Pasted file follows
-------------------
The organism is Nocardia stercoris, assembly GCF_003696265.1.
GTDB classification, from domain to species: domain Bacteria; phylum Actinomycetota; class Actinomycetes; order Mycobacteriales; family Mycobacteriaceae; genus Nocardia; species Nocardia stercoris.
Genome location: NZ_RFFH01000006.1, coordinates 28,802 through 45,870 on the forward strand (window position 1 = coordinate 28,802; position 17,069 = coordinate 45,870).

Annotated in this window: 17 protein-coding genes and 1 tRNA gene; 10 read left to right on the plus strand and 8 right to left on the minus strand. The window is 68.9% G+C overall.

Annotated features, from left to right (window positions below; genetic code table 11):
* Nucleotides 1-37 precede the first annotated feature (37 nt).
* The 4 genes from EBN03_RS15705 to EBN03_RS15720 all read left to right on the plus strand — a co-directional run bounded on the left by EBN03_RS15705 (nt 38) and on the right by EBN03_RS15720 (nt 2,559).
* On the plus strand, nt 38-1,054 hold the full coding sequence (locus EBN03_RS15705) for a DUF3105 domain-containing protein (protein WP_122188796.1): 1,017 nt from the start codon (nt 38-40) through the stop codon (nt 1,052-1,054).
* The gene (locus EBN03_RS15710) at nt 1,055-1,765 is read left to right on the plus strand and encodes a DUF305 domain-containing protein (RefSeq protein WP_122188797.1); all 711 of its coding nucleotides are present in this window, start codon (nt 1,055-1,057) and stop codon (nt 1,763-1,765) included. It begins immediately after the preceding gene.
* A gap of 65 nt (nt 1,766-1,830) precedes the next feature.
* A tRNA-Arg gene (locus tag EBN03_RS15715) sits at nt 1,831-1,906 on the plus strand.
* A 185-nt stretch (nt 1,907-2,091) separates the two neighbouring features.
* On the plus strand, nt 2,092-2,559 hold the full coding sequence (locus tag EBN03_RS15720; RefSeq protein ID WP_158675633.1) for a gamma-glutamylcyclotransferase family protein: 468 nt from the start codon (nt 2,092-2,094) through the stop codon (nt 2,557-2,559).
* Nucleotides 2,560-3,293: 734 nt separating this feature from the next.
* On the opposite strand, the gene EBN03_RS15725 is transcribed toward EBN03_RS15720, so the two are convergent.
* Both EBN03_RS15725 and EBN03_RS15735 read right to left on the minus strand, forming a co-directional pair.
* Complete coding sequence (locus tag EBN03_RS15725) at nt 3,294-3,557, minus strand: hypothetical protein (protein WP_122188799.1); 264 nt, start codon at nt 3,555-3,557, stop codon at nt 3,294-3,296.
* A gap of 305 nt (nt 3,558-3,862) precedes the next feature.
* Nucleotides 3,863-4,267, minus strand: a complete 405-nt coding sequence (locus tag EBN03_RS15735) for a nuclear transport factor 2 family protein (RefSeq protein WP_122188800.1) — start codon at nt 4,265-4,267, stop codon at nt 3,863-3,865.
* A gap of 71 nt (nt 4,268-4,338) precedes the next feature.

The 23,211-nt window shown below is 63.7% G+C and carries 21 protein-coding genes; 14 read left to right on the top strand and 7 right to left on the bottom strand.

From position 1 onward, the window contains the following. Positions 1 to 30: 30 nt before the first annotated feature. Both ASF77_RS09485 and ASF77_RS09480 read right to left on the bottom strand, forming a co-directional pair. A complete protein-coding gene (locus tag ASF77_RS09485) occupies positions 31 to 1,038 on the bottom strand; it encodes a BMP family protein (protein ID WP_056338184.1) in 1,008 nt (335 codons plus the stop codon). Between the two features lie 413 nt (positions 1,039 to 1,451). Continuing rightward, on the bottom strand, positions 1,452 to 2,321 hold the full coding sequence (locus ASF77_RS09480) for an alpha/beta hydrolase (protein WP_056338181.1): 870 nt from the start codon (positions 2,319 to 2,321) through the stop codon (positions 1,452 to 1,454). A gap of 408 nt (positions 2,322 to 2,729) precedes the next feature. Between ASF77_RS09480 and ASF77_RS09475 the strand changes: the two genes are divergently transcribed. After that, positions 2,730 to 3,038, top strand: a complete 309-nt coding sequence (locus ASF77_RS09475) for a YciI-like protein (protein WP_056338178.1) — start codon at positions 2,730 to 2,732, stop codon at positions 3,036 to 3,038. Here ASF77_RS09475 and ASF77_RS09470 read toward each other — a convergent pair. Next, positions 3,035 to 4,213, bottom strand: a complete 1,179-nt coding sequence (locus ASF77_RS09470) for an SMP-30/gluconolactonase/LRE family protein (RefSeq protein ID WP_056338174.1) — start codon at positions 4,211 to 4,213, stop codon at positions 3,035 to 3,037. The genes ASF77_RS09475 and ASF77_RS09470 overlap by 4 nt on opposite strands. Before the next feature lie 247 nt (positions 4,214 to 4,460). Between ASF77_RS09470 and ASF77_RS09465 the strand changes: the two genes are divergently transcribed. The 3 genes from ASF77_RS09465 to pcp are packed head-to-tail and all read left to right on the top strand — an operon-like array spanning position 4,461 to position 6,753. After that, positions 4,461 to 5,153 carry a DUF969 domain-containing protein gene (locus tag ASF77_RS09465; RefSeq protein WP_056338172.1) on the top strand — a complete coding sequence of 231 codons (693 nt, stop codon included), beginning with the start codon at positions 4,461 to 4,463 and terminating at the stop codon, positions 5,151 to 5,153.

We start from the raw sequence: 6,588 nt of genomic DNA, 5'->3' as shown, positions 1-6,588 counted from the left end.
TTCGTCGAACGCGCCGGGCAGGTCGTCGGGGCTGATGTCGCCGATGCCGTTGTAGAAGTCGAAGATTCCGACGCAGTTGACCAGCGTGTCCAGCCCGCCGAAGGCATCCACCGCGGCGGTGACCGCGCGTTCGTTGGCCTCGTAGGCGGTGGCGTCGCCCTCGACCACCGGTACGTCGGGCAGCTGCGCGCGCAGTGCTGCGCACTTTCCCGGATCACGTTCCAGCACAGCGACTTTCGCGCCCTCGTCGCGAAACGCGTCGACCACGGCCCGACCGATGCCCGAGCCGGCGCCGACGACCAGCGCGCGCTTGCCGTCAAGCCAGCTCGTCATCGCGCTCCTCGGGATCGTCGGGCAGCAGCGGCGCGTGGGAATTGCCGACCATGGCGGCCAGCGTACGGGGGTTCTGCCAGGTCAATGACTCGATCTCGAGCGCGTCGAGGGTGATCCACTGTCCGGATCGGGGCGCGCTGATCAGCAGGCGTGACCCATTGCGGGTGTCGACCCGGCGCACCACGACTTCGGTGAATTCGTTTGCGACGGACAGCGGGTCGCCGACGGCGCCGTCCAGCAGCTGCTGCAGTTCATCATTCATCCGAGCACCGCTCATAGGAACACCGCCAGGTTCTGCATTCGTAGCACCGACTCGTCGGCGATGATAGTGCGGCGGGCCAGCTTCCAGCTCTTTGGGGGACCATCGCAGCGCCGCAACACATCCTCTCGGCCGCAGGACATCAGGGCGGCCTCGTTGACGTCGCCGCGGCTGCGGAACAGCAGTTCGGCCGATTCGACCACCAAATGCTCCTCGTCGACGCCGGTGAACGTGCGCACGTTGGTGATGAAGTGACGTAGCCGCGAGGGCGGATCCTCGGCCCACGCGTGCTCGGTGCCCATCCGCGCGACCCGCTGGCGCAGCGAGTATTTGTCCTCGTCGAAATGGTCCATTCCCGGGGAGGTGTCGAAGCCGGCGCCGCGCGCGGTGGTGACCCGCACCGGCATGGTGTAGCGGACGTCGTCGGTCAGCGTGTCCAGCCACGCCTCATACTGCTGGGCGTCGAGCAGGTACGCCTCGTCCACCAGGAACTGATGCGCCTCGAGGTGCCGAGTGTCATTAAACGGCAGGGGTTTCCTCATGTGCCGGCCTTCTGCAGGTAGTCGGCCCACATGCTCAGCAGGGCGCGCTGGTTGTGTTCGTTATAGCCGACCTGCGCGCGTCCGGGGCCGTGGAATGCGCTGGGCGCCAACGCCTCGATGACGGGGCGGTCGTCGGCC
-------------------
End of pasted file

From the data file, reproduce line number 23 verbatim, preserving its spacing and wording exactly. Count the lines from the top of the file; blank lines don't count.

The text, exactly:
We start from the raw sequence: 6,588 nt of genomic DNA, 5'->3' as shown, positions 1-6,588 counted from the left end.